It is a fact that isn’t often discussed in the motorcycle industry, but roughly 50% of all on-road motorcycles sold in the United States come from a little company called Harley-Davidson. In 2012 for instance, the Bar & Shield brand sold 161,678 units here in the US, while for the same year the MIC reports 318,105 on-road units were sold nationwide, across all manufacturers.
In a way, the statistic is unfair. A cynical observer would say that Harley-Davidison is in the t-shirts, beanies, and trinkets business…and also happens to sell motorcycles as well. The more accurate critique is that Harley-Davidson sells a carefully curated lifestyle to its owners. A turnkey admittance to Club Cool and a subculture that breaks out of the doldrums of the suburban lifestyle.
You can hate the twenty-something flavors of the same machine that Harley-Davidson panders to dentists and accountants, and you can call the company’s products a number of nasty names, but the simple truth is that they sell, and even when sales aren’t that good, they still sell well. In 2011, the low-point in Harley-Davidson’s five-year sales tailspin, the Milwaukee company still accounted for 48% of on-road motorcycles sold in the US. Chewy.
It is easy to be critical of Harley-Davidson, and there are plenty of things to be critical about (I have had no problem in the past ), but one cannot deny the fact that if Harley-Davidson is responsible for the lion’s share of what we call in passing the motorcycle industry. For Polaris Industries CEO Scott Wine though, Harley-Davidson’s motorcycle dynasty is seen as a market opportunity, though a risky one.
I got this call a couple years back to do an industry consultation. It was a blind engagement, meaning I had no idea who I was ultimately consulting for (and still don’t to this day), but they asked a lot of questions about America’s sweetheart motorcycle brand, and what it would take to beat Harley at its own game.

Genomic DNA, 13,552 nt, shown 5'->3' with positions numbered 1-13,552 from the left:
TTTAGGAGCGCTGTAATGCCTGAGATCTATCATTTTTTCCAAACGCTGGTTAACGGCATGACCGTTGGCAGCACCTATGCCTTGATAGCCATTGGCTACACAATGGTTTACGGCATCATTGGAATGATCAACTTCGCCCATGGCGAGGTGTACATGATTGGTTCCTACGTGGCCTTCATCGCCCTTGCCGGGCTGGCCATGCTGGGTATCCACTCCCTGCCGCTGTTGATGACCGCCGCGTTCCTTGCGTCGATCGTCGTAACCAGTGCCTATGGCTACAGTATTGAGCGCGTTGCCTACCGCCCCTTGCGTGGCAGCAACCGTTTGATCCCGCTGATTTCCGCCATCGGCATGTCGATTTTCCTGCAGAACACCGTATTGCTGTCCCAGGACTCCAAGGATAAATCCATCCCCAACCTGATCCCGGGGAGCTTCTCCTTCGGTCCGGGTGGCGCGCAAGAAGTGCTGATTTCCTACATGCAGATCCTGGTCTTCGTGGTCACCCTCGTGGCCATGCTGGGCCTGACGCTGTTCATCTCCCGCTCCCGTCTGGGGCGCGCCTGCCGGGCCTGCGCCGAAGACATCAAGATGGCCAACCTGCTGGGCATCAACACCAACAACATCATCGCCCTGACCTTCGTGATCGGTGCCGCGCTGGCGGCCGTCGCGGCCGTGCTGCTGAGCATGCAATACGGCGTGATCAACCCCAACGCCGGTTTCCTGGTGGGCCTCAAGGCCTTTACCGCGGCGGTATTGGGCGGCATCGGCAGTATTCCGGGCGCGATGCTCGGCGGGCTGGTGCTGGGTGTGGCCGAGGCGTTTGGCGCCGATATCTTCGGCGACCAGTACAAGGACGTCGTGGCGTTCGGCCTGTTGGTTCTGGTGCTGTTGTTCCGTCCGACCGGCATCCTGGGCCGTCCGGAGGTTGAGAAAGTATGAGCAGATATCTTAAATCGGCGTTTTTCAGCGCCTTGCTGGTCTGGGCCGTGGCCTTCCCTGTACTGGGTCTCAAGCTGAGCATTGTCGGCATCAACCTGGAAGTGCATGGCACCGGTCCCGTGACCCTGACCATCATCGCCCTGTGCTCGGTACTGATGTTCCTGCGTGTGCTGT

Asked why a company like Victory or the plethora of metric cruiser makers have been unable to even scratch the surface of Harley-Davidson in terms of sales, my reply was simple, “they’re trying to beat Harley-Davidson at its own game, no one does Harley-Davidson better than Harley-Davidson.”
You see, like any high-end lifestyle company, Harley-Davidson’s true driving force comes from its brand, and not its products. The the latter helps, it is the chords a company’s brand plays on the heartstrings of its consumers that keeps them engaged beyond the initial sale.
It is not enough to make a better motorcycle, that part is easy and had been demonstrated on numerous occasions by Harley’s competition. Instead, one has to build a better customer experience throughout the entire ownership lifetime — one has to create product lust. This intangible yet palpable ingredient it the most difficult to visualize and achieve (and perhaps that is why so many brands fail in this regard), but like good pornography, you know it when you see it.
This gets my mind churning on Indian though. Touting a history that predates Harley-Davidson, Indian is one of the few brands that could lay siege to Harley-Davidson’s motorcycling zeitgeist. Acquired by Polaris in 2011, many of my colleagues lamented the news that Wine & Co. were not going to build a “modern” motorcycle company out of their purchase, but such a venture would have missed the point in buying an historic brand like Indian in the first place.
I called it the Indian Gambit back then, and while the first chess pieces on the board have been silently moving into place, Polaris is getting ready to make some bold mid-game moves. Debuting at Sturgis this year its first new machine since the acquisition, it is clear now that Indian hopes to be a better Harley, both in terms of product and brand.
It’s a risky game to play, but nothing ventured, nothing earned. When I see marketing pieces by Indian, like the one headlining this article, I can’t help but think that Wine is sitting at his desk in Medina, just 350 miles away from Milwaukee, saying, “your move Wandell.”